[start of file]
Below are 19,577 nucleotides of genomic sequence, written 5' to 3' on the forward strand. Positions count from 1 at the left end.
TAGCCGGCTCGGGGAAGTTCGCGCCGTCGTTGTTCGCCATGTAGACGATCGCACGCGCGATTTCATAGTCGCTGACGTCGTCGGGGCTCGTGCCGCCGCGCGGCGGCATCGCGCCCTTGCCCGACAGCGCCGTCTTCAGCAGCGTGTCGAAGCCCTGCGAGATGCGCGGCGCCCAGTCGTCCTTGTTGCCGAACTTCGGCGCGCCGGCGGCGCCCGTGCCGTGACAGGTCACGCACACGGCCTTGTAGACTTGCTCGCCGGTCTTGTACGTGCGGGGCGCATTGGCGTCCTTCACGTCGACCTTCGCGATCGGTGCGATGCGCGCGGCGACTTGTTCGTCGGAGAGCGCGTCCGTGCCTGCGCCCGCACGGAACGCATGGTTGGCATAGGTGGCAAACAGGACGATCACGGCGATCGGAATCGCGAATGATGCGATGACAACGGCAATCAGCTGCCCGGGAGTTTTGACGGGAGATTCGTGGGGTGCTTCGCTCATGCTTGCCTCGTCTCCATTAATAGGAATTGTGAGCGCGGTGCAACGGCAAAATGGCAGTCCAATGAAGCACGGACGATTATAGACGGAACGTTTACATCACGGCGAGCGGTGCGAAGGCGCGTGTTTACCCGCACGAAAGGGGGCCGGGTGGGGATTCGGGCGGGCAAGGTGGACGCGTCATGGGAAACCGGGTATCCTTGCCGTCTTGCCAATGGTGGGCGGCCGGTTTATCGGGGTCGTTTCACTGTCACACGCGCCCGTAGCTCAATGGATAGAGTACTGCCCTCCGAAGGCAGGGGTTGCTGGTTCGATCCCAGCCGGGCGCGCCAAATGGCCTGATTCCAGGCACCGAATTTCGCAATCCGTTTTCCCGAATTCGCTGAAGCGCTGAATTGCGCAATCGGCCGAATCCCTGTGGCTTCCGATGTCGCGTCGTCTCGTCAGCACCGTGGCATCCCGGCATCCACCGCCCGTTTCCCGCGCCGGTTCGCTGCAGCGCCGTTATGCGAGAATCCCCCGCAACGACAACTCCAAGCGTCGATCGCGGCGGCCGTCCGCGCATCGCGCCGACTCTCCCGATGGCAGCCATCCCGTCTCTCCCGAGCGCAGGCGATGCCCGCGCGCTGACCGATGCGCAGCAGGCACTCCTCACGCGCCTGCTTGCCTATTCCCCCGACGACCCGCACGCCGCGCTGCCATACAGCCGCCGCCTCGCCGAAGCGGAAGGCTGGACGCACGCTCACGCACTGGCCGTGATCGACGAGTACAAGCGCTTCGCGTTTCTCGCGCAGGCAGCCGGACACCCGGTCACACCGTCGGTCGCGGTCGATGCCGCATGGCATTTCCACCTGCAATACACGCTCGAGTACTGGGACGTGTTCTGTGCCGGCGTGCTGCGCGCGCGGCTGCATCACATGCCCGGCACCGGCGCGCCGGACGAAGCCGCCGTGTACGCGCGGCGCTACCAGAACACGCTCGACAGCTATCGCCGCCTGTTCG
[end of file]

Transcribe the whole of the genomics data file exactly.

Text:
Below are 19,577 nucleotides of genomic sequence, written 5' to 3' on the forward strand. Positions count from 1 at the left end.
TAGCCGGCTCGGGGAAGTTCGCGCCGTCGTTGTTCGCCATGTAGACGATCGCACGCGCGATTTCATAGTCGCTGACGTCGTCGGGGCTCGTGCCGCCGCGCGGCGGCATCGCGCCCTTGCCCGACAGCGCCGTCTTCAGCAGCGTGTCGAAGCCCTGCGAGATGCGCGGCGCCCAGTCGTCCTTGTTGCCGAACTTCGGCGCGCCGGCGGCGCCCGTGCCGTGACAGGTCACGCACACGGCCTTGTAGACTTGCTCGCCGGTCTTGTACGTGCGGGGCGCATTGGCGTCCTTCACGTCGACCTTCGCGATCGGTGCGATGCGCGCGGCGACTTGTTCGTCGGAGAGCGCGTCCGTGCCTGCGCCCGCACGGAACGCATGGTTGGCATAGGTGGCAAACAGGACGATCACGGCGATCGGAATCGCGAATGATGCGATGACAACGGCAATCAGCTGCCCGGGAGTTTTGACGGGAGATTCGTGGGGTGCTTCGCTCATGCTTGCCTCGTCTCCATTAATAGGAATTGTGAGCGCGGTGCAACGGCAAAATGGCAGTCCAATGAAGCACGGACGATTATAGACGGAACGTTTACATCACGGCGAGCGGTGCGAAGGCGCGTGTTTACCCGCACGAAAGGGGGCCGGGTGGGGATTCGGGCGGGCAAGGTGGACGCGTCATGGGAAACCGGGTATCCTTGCCGTCTTGCCAATGGTGGGCGGCCGGTTTATCGGGGTCGTTTCACTGTCACACGCGCCCGTAGCTCAATGGATAGAGTACTGCCCTCCGAAGGCAGGGGTTGCTGGTTCGATCCCAGCCGGGCGCGCCAAATGGCCTGATTCCAGGCACCGAATTTCGCAATCCGTTTTCCCGAATTCGCTGAAGCGCTGAATTGCGCAATCGGCCGAATCCCTGTGGCTTCCGATGTCGCGTCGTCTCGTCAGCACCGTGGCATCCCGGCATCCACCGCCCGTTTCCCGCGCCGGTTCGCTGCAGCGCCGTTATGCGAGAATCCCCCGCAACGACAACTCCAAGCGTCGATCGCGGCGGCCGTCCGCGCATCGCGCCGACTCTCCCGATGGCAGCCATCCCGTCTCTCCCGAGCGCAGGCGATGCCCGCGCGCTGACCGATGCGCAGCAGGCACTCCTCACGCGCCTGCTTGCCTATTCCCCCGACGACCCGCACGCCGCGCTGCCATACAGCCGCCGCCTCGCCGAAGCGGAAGGCTGGACGCACGCTCACGCACTGGCCGTGATCGACGAGTACAAGCGCTTCGCGTTTCTCGCGCAGGCAGCCGGACACCCGGTCACACCGTCGGTCGCGGTCGATGCCGCATGGCATTTCCACCTGCAATACACGCTCGAGTACTGGGACGTGTTCTGTGCCGGCGTGCTGCGCGCGCGGCTGCATCACATGCCCGGCACCGGCGCGCCGGACGAAGCCGCCGTGTACGCGCGGCGCTACCAGAACACGCTCGACAGCTATCGCCGCCTGTTCG